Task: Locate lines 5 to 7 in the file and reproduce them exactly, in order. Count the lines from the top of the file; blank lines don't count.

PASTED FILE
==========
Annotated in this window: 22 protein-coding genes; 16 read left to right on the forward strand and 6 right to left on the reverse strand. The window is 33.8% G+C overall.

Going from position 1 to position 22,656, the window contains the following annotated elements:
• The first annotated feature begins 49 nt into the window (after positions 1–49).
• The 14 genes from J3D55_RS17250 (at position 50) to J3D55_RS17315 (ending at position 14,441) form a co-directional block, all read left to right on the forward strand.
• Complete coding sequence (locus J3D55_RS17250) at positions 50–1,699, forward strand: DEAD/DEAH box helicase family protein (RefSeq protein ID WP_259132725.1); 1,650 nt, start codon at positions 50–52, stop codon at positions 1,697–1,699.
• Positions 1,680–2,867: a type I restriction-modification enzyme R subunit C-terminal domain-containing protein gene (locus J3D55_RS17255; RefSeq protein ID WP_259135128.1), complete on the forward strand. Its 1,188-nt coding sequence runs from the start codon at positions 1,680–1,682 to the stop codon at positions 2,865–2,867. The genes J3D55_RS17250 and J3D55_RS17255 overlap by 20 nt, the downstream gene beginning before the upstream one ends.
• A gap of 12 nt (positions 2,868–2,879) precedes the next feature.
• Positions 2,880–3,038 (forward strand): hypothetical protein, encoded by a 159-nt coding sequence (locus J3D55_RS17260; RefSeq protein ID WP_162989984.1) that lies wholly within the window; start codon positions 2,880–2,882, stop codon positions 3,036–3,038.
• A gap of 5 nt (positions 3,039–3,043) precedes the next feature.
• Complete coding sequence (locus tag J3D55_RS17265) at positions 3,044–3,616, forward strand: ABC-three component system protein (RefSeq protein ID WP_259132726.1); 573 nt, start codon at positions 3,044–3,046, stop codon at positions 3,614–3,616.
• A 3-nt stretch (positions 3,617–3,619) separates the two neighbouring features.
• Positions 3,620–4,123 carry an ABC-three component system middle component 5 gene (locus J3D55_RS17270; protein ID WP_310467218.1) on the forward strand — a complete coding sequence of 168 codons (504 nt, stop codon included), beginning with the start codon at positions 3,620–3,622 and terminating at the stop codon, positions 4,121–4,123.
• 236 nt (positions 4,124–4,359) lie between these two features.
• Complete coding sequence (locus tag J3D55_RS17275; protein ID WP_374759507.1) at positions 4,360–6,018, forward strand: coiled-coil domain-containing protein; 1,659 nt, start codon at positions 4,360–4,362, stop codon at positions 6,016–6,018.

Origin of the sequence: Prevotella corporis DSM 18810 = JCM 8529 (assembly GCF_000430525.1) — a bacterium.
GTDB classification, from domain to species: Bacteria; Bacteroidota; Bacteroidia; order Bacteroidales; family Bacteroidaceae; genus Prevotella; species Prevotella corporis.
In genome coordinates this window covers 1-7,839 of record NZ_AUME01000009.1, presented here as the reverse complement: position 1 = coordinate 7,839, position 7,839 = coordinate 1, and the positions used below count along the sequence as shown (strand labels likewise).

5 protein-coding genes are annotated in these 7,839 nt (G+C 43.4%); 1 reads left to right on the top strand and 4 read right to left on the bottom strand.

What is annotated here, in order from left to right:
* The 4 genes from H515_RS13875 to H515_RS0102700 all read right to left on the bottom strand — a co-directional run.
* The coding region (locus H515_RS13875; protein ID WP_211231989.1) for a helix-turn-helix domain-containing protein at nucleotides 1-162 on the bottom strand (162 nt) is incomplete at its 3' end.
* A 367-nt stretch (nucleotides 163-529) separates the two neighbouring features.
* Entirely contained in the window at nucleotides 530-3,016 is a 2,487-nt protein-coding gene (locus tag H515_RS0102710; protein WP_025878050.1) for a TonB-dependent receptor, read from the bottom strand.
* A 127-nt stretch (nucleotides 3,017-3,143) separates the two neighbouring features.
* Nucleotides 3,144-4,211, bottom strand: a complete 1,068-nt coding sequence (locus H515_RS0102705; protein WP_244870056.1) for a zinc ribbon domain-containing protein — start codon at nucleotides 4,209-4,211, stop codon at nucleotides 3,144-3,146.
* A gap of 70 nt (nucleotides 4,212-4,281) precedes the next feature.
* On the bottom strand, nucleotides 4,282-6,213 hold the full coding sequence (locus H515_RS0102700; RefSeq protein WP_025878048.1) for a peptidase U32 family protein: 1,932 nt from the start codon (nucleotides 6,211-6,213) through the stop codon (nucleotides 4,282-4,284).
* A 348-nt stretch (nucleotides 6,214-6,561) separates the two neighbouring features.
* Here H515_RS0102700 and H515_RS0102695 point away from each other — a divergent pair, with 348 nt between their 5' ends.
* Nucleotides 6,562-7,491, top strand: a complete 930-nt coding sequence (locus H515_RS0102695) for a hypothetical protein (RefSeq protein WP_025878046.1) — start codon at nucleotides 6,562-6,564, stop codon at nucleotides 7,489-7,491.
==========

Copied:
• Complete coding sequence (locus J3D55_RS17250) at positions 50–1,699, forward strand: DEAD/DEAH box helicase family protein (RefSeq protein ID WP_259132725.1); 1,650 nt, start codon at positions 50–52, stop codon at positions 1,697–1,699.
• Positions 1,680–2,867: a type I restriction-modification enzyme R subunit C-terminal domain-containing protein gene (locus J3D55_RS17255; RefSeq protein ID WP_259135128.1), complete on the forward strand. Its 1,188-nt coding sequence runs from the start codon at positions 1,680–1,682 to the stop codon at positions 2,865–2,867. The genes J3D55_RS17250 and J3D55_RS17255 overlap by 20 nt, the downstream gene beginning before the upstream one ends.
• A gap of 12 nt (positions 2,868–2,879) precedes the next feature.